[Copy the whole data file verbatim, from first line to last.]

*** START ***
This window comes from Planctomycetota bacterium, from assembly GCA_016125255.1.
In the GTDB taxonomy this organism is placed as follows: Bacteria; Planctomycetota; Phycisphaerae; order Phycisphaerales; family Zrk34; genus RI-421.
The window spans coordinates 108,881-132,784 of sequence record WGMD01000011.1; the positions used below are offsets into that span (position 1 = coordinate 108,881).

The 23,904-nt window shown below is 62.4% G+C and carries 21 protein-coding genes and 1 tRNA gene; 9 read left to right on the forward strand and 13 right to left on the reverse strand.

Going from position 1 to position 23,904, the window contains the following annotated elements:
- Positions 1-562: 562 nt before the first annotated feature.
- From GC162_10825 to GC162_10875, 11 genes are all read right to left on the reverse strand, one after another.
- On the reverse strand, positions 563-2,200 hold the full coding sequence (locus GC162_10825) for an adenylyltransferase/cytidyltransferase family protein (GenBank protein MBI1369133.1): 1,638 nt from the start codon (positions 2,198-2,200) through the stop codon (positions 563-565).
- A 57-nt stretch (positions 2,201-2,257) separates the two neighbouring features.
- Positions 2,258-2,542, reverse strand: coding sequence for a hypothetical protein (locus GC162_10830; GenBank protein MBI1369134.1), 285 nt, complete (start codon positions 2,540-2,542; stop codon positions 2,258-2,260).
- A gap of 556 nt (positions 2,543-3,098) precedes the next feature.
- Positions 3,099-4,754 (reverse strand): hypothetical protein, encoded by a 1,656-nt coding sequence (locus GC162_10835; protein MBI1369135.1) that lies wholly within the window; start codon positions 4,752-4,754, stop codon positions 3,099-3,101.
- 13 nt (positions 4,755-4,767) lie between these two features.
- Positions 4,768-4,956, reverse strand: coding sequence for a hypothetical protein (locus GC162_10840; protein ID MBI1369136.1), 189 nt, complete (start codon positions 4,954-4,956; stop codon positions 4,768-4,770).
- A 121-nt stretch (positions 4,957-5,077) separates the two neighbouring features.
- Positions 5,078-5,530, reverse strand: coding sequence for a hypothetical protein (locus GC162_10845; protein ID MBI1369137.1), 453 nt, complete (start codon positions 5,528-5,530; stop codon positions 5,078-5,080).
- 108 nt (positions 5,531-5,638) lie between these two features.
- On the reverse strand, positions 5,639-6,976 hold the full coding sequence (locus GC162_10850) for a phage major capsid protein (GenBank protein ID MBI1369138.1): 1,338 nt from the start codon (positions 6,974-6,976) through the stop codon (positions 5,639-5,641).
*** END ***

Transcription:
This window comes from Planctomycetota bacterium, from assembly GCA_016125255.1.
In the GTDB taxonomy this organism is placed as follows: Bacteria; Planctomycetota; Phycisphaerae; order Phycisphaerales; family Zrk34; genus RI-421.
The window spans coordinates 108,881-132,784 of sequence record WGMD01000011.1; the positions used below are offsets into that span (position 1 = coordinate 108,881).

The 23,904-nt window shown below is 62.4% G+C and carries 21 protein-coding genes and 1 tRNA gene; 9 read left to right on the forward strand and 13 right to left on the reverse strand.

Going from position 1 to position 23,904, the window contains the following annotated elements:
- Positions 1-562: 562 nt before the first annotated feature.
- From GC162_10825 to GC162_10875, 11 genes are all read right to left on the reverse strand, one after another.
- On the reverse strand, positions 563-2,200 hold the full coding sequence (locus GC162_10825) for an adenylyltransferase/cytidyltransferase family protein (GenBank protein MBI1369133.1): 1,638 nt from the start codon (positions 2,198-2,200) through the stop codon (positions 563-565).
- A 57-nt stretch (positions 2,201-2,257) separates the two neighbouring features.
- Positions 2,258-2,542, reverse strand: coding sequence for a hypothetical protein (locus GC162_10830; GenBank protein MBI1369134.1), 285 nt, complete (start codon positions 2,540-2,542; stop codon positions 2,258-2,260).
- A gap of 556 nt (positions 2,543-3,098) precedes the next feature.
- Positions 3,099-4,754 (reverse strand): hypothetical protein, encoded by a 1,656-nt coding sequence (locus GC162_10835; protein MBI1369135.1) that lies wholly within the window; start codon positions 4,752-4,754, stop codon positions 3,099-3,101.
- 13 nt (positions 4,755-4,767) lie between these two features.
- Positions 4,768-4,956, reverse strand: coding sequence for a hypothetical protein (locus GC162_10840; protein ID MBI1369136.1), 189 nt, complete (start codon positions 4,954-4,956; stop codon positions 4,768-4,770).
- A 121-nt stretch (positions 4,957-5,077) separates the two neighbouring features.
- Positions 5,078-5,530, reverse strand: coding sequence for a hypothetical protein (locus GC162_10845; protein ID MBI1369137.1), 453 nt, complete (start codon positions 5,528-5,530; stop codon positions 5,078-5,080).
- 108 nt (positions 5,531-5,638) lie between these two features.
- On the reverse strand, positions 5,639-6,976 hold the full coding sequence (locus GC162_10850) for a phage major capsid protein (GenBank protein ID MBI1369138.1): 1,338 nt from the start codon (positions 6,974-6,976) through the stop codon (positions 5,639-5,641).